Cold Test Results (~22°C Ambient)

For the testing of PSUs, we are using high-precision electronic loads with a maximum power draw of 2700 Watts, a Rigol DS5042M 40 MHz oscilloscope, an Extech 380803 power analyzer, two high precision UNI-T UT-325 digital thermometers, an Extech HD600 SPL meter, a self-designed hotbox, and various other bits and parts. For a thorough explanation of our testing methodology and more details on our equipment, please refer to our How We Test PSUs - 2014 Pipeline post.

The XPG CYBERCORE II 1300W PSU meets the 80Plus Platinum efficiency certification requirements and does so regardless of the input voltage. Manufacturers commonly target their designs to meet the 80Plus certification requirements with an input voltage of 115 VAC due to the lower certification thresholds, frequently failing to meet the certification’s requirements with an input voltage of 230V. This is not the case here, as the CYBERCORE II does reach efficiency figures high enough to meet the 80Plus Platinum requirements regardless of the input voltage. With an input voltage of 115V, the CYBERCORE II 1300W PSU has a top efficiency of 93.1% and an average nominal load range (20% to 100% of the unit's capacity) efficiency of 92.2%. Switching the input voltage to 230 VAC increases the top efficiency to 94.1% and the average efficiency to 93.4%. We should also note that the efficiency is slightly improved over the first generation CYBERCORE units that we reviewed last year.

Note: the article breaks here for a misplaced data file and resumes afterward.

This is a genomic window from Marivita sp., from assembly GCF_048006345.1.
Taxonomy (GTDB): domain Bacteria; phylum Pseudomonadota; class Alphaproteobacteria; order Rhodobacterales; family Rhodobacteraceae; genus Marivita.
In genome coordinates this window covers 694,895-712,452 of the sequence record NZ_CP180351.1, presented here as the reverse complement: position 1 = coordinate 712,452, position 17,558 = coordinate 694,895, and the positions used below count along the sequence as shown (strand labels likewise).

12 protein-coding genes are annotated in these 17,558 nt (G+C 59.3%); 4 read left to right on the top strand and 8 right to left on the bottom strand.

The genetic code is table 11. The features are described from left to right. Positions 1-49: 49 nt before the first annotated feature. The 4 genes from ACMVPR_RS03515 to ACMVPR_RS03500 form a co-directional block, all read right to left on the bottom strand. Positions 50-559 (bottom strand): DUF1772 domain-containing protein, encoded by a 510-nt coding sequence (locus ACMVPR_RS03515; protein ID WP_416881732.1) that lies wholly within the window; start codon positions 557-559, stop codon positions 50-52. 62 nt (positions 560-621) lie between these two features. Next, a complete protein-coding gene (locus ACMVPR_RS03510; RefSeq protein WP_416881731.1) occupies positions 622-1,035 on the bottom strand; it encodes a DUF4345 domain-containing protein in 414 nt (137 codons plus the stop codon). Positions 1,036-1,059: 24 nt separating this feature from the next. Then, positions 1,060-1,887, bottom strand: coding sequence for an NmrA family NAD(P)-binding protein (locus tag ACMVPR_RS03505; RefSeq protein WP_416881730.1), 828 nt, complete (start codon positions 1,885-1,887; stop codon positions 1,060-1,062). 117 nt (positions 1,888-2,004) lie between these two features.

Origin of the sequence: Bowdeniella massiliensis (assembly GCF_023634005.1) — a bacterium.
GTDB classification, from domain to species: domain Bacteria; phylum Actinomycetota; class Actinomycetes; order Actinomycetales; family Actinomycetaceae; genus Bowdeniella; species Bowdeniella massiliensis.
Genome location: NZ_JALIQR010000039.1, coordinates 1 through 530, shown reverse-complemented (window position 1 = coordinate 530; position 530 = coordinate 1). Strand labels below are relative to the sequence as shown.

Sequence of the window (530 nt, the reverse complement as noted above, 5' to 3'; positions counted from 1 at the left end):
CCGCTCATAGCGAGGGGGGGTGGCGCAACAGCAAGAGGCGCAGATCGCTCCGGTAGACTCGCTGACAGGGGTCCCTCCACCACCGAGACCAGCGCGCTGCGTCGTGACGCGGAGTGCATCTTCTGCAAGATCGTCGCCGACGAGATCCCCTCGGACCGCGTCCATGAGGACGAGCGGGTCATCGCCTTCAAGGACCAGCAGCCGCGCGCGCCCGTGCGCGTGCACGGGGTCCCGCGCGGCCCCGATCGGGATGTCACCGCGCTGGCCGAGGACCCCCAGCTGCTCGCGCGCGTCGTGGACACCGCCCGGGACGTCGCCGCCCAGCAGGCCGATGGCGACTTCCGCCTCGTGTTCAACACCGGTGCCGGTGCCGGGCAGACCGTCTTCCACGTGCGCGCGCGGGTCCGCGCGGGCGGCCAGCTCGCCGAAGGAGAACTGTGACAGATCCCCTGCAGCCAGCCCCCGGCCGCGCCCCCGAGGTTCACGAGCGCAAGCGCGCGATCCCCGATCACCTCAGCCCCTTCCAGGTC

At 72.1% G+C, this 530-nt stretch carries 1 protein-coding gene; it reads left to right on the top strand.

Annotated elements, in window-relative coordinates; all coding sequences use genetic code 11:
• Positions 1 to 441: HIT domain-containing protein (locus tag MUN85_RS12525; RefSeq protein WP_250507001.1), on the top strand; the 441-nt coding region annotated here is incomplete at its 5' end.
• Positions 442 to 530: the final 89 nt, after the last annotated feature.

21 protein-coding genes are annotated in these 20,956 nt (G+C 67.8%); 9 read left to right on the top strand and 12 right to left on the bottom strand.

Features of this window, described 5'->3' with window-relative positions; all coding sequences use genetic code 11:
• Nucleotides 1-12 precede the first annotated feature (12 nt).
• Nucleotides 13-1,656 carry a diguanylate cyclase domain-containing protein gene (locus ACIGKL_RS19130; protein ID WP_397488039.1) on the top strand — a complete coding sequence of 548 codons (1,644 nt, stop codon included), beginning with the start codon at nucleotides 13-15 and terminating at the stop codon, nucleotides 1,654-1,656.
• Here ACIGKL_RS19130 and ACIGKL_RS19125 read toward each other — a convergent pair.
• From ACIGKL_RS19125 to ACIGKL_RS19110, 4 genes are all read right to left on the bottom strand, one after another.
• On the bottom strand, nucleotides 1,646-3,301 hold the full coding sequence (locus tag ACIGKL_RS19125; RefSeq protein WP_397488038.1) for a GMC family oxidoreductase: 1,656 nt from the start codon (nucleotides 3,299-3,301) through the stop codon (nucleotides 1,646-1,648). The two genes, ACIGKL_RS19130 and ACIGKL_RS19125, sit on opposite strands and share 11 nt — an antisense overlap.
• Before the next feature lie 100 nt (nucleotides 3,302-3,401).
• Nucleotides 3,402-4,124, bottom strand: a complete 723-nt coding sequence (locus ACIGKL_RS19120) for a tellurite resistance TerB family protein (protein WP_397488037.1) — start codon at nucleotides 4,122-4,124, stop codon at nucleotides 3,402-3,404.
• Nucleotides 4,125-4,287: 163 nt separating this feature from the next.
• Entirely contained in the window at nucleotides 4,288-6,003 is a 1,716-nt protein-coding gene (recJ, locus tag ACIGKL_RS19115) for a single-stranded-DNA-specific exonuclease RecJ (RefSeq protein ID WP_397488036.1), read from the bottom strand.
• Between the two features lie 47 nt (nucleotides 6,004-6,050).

The cooling profile of the CYBERCORE II PSU is unconventional, and even significantly different from the first version of the series. It has the fan sitting immobile until the load hits around 600 Watts, even with an ambient temperature of 26°C, a figure that would trouble all passive PSU designers. When the fan does start, it immediately speeds up to about 1200 RPM, instantly reaching audible sound pressure levels that sharply increase with any increase of the load beyond 700 Watts, with the fan reaching its maximum speed when the CYBERCORE II 1300W unit is fully loaded. This cooling profile does cause high internal temperatures while the fan is deactivated but will keep the CYBERCORE II entirely quiet while any system is idling (and, in many cases, even while the system is loaded).

Introduction, Examining Inside & Out Hot Test Results (~45°C Ambient)
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  • Purpose - Friday, July 14, 2023 - link

    Wow, a power supply with a Gentle Typhoon in it.
  • PeachNCream - Friday, July 14, 2023 - link

    Reevaluation of your life choices might be a better idea than scrimping coin on a "cheaper" 1300W PSU. If you feel you genuinely need something that can deliver that much power to provide yourself with amusement there's absolutely a problem and it has nothing to do at all with computer components.
  • Threska - Monday, July 17, 2023 - link

    Considering cases and PSUs have the longest retention, a PSU could see several generations of computer evolution where power requirements could go up. Never mind new uses, from personal AI, to VR/AR.